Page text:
Since the Brexit vote, there has been a shift in outlook for the UK’s economy and, unfortunately, things don’t look so great. According to the EY ITEM Club report on the economy, we are in for a ‘short, sharp shock’ although, they say, exports will offer a ‘silver lining’.
EY is a respected forecaster as it is independent of political, economic and business bias and uses the HM Treasury's model to forecast the future of the UK economy.
As the infograph above shows, EY suggest most of our economic indicators aren’t looking good. Economist John Ashcroft was on the on the BBC this morning agreeing that the outlook is ‘gloomy’ but reminded us that, just as the property market was expected to slow, so was the economy prior to the vote. And, of course, because it takes two years to end our relationship with the European Union – from the time Article 50 is triggered - in reality very little will happen over the coming years.
Moving up the ladder post-Brexit? Read our Trading Up Checklist
Here are the key elements of EY’s forecast:
We see GDP growth of 1.9% this year, followed by just 0.4% next year and 1.4% in 2018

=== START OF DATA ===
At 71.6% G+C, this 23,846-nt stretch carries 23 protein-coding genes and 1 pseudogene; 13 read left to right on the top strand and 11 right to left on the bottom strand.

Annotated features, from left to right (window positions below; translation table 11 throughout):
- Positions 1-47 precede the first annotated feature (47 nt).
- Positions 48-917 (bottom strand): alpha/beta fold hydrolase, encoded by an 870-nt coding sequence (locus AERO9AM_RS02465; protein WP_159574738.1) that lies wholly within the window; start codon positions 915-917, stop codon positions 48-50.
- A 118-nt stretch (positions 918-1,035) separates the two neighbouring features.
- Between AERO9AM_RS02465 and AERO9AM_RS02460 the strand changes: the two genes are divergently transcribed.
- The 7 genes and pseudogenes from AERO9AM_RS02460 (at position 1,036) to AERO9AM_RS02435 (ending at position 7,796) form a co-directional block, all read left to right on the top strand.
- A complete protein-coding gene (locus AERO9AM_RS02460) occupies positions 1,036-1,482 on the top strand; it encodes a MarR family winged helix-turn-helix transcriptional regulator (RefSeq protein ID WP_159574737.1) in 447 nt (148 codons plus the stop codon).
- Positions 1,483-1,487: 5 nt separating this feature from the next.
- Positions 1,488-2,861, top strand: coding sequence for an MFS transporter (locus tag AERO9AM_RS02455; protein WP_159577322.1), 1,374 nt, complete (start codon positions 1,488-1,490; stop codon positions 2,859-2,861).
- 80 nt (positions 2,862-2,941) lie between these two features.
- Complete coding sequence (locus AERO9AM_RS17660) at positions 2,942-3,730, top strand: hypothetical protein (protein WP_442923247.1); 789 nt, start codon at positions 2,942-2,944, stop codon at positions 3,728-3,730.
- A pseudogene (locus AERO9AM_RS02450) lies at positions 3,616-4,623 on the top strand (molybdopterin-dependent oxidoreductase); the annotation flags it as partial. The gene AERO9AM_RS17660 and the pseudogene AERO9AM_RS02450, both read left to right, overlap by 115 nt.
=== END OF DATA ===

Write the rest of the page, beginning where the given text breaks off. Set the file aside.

Sterling exchange rate index in the last quarter of this year is expected to be down 15% on last year
Expect MPC to have cut base rates from 0.5% to zero by the end of the year
Average CPI inflation rate of 2.5% next year
Indeed, EY report that a special consumer confidence survey from GfK, which reported the sharpest drop in 21 years.
Property influences the economic outlook, too, as with fewer transactions predicted (ie properties bought and sold), people tend to spend less money in their local economy. Some research suggests that buyers potentially spend up to £8,000 in the first two years of moving, so a drop in transactions can take a lot out of the economy.
The EY Club suggest that “jitters seen in the run-up to the referendum held back business, housing and other transactions and that these transactions will now be further delayed or perhaps abandoned given the heightened level of economic uncertainty”.
But there is some good news…
The “fall in the exchange rate will provide an excellent opportunity for exporters”
The EY Club recognises that there is likely to be “Greater focus on infrastructure, education and skills going forward and that this will create business opportunities. It also seems likely that these initiatives will have to be delivered locally meaning an acceleration of the devolution of powers and responsibility to bodies such as the Northern Powerhouse and Midlands Engine.”
And if I’m honest, downturns in the property market don’t necessarily mean you should put property projects on hold – in fact, quite the opposite!
Why a downturn can be a good time to carry out property projects
Read more here for a breakdown of the pros and cons of buying, selling, renting, investing and renovating property when the economy is expected to go south!
Carrying out a project? Here's How to Avoid a Rogue Trader.
Find out about why an economic slump may be good news if you want to carry out a property project: